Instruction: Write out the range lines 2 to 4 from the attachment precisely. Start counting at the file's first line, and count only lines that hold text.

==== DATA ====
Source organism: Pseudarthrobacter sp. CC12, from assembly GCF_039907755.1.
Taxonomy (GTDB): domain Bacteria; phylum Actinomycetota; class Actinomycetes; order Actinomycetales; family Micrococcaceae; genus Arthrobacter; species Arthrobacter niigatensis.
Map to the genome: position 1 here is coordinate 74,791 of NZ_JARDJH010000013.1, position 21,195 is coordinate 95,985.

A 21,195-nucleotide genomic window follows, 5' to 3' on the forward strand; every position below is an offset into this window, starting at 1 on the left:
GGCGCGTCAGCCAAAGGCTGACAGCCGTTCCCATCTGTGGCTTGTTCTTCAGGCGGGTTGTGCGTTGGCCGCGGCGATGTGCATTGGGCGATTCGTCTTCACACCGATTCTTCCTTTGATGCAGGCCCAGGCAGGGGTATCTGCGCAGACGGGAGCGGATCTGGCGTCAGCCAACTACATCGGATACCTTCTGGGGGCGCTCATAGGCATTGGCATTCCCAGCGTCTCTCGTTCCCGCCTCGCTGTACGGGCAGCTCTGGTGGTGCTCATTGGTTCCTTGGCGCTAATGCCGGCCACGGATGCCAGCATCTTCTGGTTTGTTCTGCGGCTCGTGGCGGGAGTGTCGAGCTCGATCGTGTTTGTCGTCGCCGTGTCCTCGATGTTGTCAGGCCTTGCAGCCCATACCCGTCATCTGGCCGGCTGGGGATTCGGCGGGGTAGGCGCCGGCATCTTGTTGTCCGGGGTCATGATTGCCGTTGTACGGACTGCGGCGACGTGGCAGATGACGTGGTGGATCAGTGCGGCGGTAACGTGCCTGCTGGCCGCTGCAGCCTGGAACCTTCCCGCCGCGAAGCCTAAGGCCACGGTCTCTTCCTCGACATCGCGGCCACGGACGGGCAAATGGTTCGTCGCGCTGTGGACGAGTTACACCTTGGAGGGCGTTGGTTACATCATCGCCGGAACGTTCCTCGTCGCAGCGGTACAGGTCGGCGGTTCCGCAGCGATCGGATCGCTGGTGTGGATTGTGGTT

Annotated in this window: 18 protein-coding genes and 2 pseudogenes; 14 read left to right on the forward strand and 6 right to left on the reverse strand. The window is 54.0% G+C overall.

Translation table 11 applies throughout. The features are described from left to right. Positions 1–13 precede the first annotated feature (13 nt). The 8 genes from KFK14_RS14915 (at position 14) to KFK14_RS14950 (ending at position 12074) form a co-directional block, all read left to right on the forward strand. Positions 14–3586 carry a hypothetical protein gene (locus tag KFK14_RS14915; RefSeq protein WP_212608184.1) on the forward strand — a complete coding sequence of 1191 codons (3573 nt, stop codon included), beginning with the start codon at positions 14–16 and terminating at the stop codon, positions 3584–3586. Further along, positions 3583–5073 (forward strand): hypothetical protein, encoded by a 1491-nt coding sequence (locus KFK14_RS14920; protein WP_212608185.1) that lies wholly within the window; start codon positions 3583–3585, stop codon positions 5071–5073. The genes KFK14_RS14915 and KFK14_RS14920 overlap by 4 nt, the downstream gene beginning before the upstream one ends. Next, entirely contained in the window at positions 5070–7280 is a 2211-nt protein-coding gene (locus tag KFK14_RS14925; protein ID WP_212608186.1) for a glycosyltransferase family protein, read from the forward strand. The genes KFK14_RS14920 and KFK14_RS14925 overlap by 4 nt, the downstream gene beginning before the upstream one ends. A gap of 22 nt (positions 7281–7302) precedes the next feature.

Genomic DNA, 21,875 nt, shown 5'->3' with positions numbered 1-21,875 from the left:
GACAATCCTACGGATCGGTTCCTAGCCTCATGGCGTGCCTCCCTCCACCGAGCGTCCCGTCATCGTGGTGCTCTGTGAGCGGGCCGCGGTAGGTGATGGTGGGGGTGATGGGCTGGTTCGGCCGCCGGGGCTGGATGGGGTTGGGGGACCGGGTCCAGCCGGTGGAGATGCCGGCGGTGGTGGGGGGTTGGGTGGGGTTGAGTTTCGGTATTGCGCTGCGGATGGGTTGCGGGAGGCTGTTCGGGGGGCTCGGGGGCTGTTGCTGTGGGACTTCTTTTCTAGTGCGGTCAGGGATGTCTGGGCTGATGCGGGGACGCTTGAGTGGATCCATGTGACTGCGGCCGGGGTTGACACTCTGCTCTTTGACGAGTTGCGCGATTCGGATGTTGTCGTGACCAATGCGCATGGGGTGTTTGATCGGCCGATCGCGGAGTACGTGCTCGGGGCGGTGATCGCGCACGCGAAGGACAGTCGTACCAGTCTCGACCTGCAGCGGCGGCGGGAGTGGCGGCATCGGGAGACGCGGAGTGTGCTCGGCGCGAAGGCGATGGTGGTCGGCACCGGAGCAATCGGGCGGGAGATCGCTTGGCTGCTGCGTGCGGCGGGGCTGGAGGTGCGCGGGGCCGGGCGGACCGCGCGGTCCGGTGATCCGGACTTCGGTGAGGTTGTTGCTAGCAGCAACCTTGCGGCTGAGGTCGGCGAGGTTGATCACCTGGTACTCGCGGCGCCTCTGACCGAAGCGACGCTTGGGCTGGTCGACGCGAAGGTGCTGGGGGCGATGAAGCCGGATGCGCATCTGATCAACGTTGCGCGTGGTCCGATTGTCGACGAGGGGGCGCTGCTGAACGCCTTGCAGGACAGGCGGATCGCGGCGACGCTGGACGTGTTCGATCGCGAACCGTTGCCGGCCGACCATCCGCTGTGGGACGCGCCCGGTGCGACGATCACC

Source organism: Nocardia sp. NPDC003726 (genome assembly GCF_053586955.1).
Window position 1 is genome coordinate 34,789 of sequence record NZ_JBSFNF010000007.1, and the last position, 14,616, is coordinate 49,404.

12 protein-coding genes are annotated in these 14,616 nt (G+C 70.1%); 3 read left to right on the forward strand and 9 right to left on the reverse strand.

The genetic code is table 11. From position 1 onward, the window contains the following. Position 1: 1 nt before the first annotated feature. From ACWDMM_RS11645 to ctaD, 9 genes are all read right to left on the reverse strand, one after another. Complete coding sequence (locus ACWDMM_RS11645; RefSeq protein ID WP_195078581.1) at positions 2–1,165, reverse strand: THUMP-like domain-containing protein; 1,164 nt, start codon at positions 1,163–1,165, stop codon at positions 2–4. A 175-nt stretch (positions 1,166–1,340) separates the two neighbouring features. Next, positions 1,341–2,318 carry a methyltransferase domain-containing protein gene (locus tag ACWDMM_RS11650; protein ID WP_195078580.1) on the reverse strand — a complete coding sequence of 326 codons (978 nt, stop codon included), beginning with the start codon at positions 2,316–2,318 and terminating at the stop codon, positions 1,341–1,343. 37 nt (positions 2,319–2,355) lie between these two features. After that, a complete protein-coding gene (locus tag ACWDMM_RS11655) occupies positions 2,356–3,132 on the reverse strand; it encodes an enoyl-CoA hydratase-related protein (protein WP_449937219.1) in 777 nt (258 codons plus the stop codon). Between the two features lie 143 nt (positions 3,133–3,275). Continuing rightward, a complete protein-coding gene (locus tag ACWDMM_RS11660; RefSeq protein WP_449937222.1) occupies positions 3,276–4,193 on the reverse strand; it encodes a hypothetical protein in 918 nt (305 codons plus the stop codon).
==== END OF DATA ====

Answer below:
Taxonomy (GTDB): domain Bacteria; phylum Actinomycetota; class Actinomycetes; order Actinomycetales; family Micrococcaceae; genus Arthrobacter; species Arthrobacter niigatensis.
Map to the genome: position 1 here is coordinate 74,791 of NZ_JARDJH010000013.1, position 21,195 is coordinate 95,985.

A 21,195-nucleotide genomic window follows, 5' to 3' on the forward strand; every position below is an offset into this window, starting at 1 on the left: